We live in an age where people denigrate difference. In the United States, the Republicans and Democrats who used to work together for the common good of the country barely speak to each other, and when they do, it is mostly to berate each other. Respect has given way to disdain and sometimes outright hate.
Such negative behavior works poorly in politics but in relationships, it can and often is, fatal. Couples need to be respectful of differences; often, they no longer are.
Annie and Justin are on the rocks. They knew when they got together that they had differences, but at that point, they viewed the differences as quaint, cute, and sometimes, just plain fun. Annie could not imagine why anyone would want to attend or even watch a boxing match. Who wants to see people purposely hurt each other? But she took what she viewed as a “Let boys be boys” mentality and sometimes even admired Justin for his love of sports that did not appeal to her at all. Justin was happy to see Annie go to her book clubs and social-action meetings, but he would not be caught dead at any of them. He would be mocked mercilessly by his friends if they found out. But he was quietly happy to be married to a wife who was a lot more intellectually oriented than he was. She did the reading for the two of them.
That was then. Today, Annie finds herself increasingly distressed over Justin’s sports passions. Baseball? Sure. But boxing? What kind of person screams and shouts in joy when he sees one person knock another out? She married someone who is thrilled with violence? Meanwhile, Justin is tiring of what he sees as Annie’s increasing intellectualization of life. He doesn’t want to hear about her books anymore or about her social-action groups. He feels that these are the same people who think their worth in life is their SAT scores.
In one way, nothing has changed. Annie and Justin are still doing the same things they did before they got together. No two people, even in a close relationship, are identical and each has to find their own interests. But today, Annie and Justin sneer at the differences they once respected. Annie and Justin have lost one of the key ingredients in any successful relationship: mutual respect.
Today, people seem to be less tolerant of difference than they once were. Who knows why? Social media? The pace of life? Increasing intolerance of difference? When this intolerance seeps into relationships, it is a relationship killer. It is not unusual, in a relationship, for differences that were once viewed as acceptable or even cute to become annoying. How much snoring can one take? Or how much of hearing the same jokes, over and over again? Or how much of bad table manners that are always supposed to get better but never do?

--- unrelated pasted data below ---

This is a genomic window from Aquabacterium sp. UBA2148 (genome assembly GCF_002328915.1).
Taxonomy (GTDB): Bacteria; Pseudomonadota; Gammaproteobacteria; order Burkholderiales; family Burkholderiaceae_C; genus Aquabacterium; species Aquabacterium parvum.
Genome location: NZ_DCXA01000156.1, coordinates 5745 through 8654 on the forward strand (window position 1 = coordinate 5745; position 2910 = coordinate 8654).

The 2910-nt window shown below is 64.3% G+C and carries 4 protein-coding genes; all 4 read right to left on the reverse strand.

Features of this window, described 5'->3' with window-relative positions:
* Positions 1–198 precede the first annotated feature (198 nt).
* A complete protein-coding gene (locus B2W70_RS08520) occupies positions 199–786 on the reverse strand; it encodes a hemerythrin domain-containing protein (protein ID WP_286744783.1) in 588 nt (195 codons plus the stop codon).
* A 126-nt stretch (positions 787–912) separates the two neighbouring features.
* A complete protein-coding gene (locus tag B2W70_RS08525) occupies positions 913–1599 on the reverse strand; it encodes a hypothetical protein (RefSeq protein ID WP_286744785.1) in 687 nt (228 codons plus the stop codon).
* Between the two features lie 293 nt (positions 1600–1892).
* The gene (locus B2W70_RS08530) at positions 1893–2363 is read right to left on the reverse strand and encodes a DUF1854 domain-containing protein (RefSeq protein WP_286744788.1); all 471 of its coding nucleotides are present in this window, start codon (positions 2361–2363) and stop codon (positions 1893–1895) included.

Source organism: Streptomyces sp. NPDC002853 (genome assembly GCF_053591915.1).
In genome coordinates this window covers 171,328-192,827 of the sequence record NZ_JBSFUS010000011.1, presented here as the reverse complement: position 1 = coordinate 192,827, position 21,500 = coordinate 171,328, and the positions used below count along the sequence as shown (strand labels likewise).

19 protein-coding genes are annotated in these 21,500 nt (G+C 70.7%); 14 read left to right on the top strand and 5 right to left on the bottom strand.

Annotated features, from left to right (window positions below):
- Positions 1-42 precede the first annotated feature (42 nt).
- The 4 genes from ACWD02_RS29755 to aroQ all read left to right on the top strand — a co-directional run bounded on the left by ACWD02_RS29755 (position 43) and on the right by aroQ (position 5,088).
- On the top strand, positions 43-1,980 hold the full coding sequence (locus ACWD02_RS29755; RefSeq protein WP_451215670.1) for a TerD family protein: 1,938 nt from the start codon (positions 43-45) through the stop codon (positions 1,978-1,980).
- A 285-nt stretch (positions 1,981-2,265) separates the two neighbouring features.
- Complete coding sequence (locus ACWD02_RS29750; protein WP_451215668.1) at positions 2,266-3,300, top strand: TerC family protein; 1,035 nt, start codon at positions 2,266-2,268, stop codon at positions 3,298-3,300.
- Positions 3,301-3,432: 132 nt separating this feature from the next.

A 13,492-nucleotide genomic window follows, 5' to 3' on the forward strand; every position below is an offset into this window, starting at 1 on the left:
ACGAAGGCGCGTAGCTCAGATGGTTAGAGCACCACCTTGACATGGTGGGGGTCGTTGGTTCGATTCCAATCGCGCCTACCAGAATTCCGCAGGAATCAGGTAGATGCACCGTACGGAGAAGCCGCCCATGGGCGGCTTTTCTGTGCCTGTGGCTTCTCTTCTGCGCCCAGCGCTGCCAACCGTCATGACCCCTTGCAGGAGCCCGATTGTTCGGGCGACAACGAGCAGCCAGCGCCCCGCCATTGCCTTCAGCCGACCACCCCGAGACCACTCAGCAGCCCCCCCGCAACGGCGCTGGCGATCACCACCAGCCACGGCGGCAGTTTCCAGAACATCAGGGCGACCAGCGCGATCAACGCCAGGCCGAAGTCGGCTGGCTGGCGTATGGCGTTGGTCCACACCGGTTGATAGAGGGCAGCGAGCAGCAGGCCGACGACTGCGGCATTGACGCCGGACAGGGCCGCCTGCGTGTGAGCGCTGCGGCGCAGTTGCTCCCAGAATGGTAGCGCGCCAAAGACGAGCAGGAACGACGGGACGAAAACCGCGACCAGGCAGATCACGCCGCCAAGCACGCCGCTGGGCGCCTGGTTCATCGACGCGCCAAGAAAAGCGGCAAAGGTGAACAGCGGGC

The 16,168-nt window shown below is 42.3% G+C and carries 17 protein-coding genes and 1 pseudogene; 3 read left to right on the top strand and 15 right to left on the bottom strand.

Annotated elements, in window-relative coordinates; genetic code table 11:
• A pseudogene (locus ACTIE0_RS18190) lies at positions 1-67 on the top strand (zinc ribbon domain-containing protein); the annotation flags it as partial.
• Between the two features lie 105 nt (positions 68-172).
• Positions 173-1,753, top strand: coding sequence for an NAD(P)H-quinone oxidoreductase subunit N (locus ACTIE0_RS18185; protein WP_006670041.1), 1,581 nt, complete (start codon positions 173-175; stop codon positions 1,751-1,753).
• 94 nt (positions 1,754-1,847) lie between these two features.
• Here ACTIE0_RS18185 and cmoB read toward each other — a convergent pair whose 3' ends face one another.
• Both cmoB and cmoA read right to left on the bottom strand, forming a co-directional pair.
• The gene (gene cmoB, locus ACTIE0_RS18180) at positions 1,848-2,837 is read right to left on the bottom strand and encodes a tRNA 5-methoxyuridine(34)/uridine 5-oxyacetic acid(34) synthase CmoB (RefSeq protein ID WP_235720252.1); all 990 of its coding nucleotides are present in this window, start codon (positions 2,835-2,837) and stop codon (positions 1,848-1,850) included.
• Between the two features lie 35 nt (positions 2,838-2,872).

In the early stages of a relationship, passion tends to be at its highest. Because of that, people often overlook differences that, in anyone else but their significant other, would be bothersome to them. As passion moderates over time, though, the differences may seem starker, more imposing, and definitely more annoying. The thing to remember is that we all have peculiarities that can be annoying to other people. No two people are identical. Relationships are tough: For them to succeed, we have to learn to tolerate and, where we can, respect differences between ourselves and our partner. That is a major key to success.
That said, we all have to draw our lines. If a bit of drinking turns into binge drinking or alcoholism; if a tendency to flirt turns into outright disloyalty—we just may have to draw a line in the sand. But remember that, just as you are putting up with behavior in your partner that may challenge you at times, so is your partner putting up with challenges you create. And if you were to leave the relationship tomorrow and find a new partner, sooner or later, you would be back in the same situation. In the end, not respecting your partner’s differentness is a sure-fire relationship killer. Respecting differences makes relationships prosper and grow.
Did I mention that Karin is a karate queen? She is a black belt, not to mention a brown belt in judo and just about a blue belt in kung fu. Me? The idea of ever intentionally hitting or punching someone is beyond what I can grasp! But I’m really proud of Karin and her devotion to martial arts. And Karin puts up with hearing too many sour notes from me on the cello. How can she stand it? Yet she respects me for my drive to play and improve. We respect our differences, and well, that makes all the difference.
1 thought on “Relationship Killers, Part 1: Disrespecting each other’s differences”